Is this guy really going to do a “What is the cloud?” article in 2020? Yes, he is. I mean, I am. Because I want to talk about the cloud. No, not cloud computing. No, not a series of tubes. Not “just someone else’s computer”. This cloud:
This actual cloud. We’ve all seen it thousands of times, and you’ve probably used it a lot if you’re reading this article. You might have seen it in use like:
But have you ever stopped to think about what it means? It’s not “The Internet”. Nor is it simply abstracting away complexity to simplify the diagram. What it actually means is:
You simply don’t care what happens here. One end of the connection talks to the other end and what happens in between is of no concern. Generally, we’re caring a lot about our “private”, “internal” networks - and you can see that in the usual array of private IPv4 space, subnets, VPCs, VLANs, VPNs, leased lines, DirectConnects, ExpressRoutes and proxies that get built in to a typical application. We’re not caring at all about the bits where we’ve stuck a cloud on it. These are usually the most sensible parts, and not caring at all is an incredibly powerful tool.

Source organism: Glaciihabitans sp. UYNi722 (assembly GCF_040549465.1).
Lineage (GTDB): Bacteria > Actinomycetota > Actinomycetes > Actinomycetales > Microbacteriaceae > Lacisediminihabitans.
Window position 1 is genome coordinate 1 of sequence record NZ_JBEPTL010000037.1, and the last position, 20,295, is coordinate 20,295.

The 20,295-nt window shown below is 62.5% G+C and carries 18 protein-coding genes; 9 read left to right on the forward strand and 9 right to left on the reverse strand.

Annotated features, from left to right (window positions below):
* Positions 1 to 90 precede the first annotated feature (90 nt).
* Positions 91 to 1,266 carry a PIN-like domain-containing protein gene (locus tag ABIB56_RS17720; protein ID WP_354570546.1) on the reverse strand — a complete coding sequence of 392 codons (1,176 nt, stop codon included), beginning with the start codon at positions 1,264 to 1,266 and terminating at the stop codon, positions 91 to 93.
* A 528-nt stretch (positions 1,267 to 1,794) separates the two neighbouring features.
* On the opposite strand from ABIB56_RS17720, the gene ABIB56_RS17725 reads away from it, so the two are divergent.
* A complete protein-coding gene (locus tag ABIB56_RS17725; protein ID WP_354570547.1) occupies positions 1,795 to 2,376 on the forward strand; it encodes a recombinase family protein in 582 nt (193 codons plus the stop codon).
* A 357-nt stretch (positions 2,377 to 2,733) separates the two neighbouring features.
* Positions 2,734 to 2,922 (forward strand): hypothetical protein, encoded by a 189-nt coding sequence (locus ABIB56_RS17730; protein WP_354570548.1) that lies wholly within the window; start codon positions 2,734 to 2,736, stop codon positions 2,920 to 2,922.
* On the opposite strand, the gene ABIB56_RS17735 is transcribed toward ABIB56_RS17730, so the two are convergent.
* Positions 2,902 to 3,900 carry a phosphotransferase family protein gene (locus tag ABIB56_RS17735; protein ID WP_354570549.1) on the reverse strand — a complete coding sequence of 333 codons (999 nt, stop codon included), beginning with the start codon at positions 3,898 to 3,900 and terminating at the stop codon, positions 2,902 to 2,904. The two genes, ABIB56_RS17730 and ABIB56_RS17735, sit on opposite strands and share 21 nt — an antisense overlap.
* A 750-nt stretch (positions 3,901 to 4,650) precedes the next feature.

THE POWER OF NOT CARING
By now you’ve probably realised that this is a thinly-veiled article about Zero Trust. Which was invented by the market research firm, Forrester in 2010.
OF COURSE IT WASN’T INVENTED BY FORRESTER IN 2010, here from RFC 3552 in 2003:
The Internet environment has a fairly well understood threat model. In general, we assume that the end-systems engaging in a protocol exchange have not themselves been compromised. Protecting against an attack when one of the end-systems has been compromised is extraordinarily difficult. It is, however, possible to design protocols which minimize the extent of the damage done under these circumstances.
By contrast, we assume that the attacker has nearly complete control of the communications channel over which the end-systems communicate.